MoMA’s restoration of D. W. Griffith’s Talkie debut, a final historical epic from the faded film pioneer (available on a KINO DVD), adds fascinating footage long missing from most prints. (And still missing its accompanying soundtrack.) The most important addition is a brief, horrific look at a slave trafficking ship that moves the camera in to witness conditions for the human cargo. It’s but a moment of prologue, groundwork laid out to show the system that led to the Civil War, yet powerful enough to make this series of uneven biographical blackout sketches even more frustrating to watch than it had been. Griffith wasn’t much involved in the film’s post-production work, he’d been reduced to job-for-hire work, but it’s doubtful that he could have made the lumpy succession of waxwork dramatics and smartly edited location work play better than it does. The gap between Audio-Animatronics playlets fit for a Junior High Field trip and strikingly handsome lensing from Karl Struss on some remarkably fluid montage work constantly pulls you in and out of the episodic drama. Alas, mostly out. (Hard to know who’s to blame for an early scene that catches Walter Huston’s generally effective Lincoln in full stage makeup to gruesome effect.)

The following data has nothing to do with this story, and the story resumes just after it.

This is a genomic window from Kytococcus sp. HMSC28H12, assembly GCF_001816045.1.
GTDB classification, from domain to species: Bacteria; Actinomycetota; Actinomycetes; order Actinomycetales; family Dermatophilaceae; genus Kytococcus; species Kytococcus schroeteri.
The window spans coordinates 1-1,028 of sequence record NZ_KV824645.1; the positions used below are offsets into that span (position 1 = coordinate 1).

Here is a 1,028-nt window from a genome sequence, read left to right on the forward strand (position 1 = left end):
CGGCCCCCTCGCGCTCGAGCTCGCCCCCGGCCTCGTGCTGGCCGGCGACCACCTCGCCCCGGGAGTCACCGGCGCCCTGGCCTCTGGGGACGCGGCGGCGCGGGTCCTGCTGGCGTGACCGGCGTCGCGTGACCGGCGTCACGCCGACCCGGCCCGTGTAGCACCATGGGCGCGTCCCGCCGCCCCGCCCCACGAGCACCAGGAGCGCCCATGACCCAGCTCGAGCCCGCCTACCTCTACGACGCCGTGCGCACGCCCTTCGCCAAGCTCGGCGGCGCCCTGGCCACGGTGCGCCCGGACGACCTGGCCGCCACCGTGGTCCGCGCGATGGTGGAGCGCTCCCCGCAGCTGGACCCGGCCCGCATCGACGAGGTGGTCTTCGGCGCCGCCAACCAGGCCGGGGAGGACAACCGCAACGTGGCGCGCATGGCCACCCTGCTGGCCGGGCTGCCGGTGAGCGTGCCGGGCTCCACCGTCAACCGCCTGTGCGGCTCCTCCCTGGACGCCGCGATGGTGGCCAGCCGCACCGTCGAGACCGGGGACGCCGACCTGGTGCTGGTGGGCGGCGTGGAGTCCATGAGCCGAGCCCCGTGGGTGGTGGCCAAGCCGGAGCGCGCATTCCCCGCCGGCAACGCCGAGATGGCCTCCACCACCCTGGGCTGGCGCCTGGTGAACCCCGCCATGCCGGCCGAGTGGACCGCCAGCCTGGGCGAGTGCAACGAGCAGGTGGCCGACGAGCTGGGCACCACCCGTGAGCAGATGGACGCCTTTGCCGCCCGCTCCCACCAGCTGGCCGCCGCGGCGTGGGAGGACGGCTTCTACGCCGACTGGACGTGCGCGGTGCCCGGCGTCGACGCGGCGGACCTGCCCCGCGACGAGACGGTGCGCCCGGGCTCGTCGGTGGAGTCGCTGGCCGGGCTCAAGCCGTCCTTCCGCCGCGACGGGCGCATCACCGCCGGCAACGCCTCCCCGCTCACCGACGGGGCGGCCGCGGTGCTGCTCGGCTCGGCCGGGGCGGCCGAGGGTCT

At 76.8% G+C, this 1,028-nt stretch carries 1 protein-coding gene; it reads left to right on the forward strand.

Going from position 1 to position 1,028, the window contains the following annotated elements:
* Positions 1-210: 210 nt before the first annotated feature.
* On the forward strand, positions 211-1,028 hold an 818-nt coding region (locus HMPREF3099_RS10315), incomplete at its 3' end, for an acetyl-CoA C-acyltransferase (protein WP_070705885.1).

DOUBLE-BILL: Griffith quickly followed this major effort with his final project, a last-gasp micro-budgeted drunkard’s tale titled THE STRUGGLE/’31. Reviled on release, the reputations of his two sound films have now largely reversed. And since STRUGGLE is included on KINO’s DVD, it’s easy to judge. Particularly strong on NYC-location atmosphere, it ends with a career-appropriate race thru the streets finale. An awkward film, it requires considerable critical latitude to get past overplaying lead, vaudevillian Hal Skelly, but is worth the effort.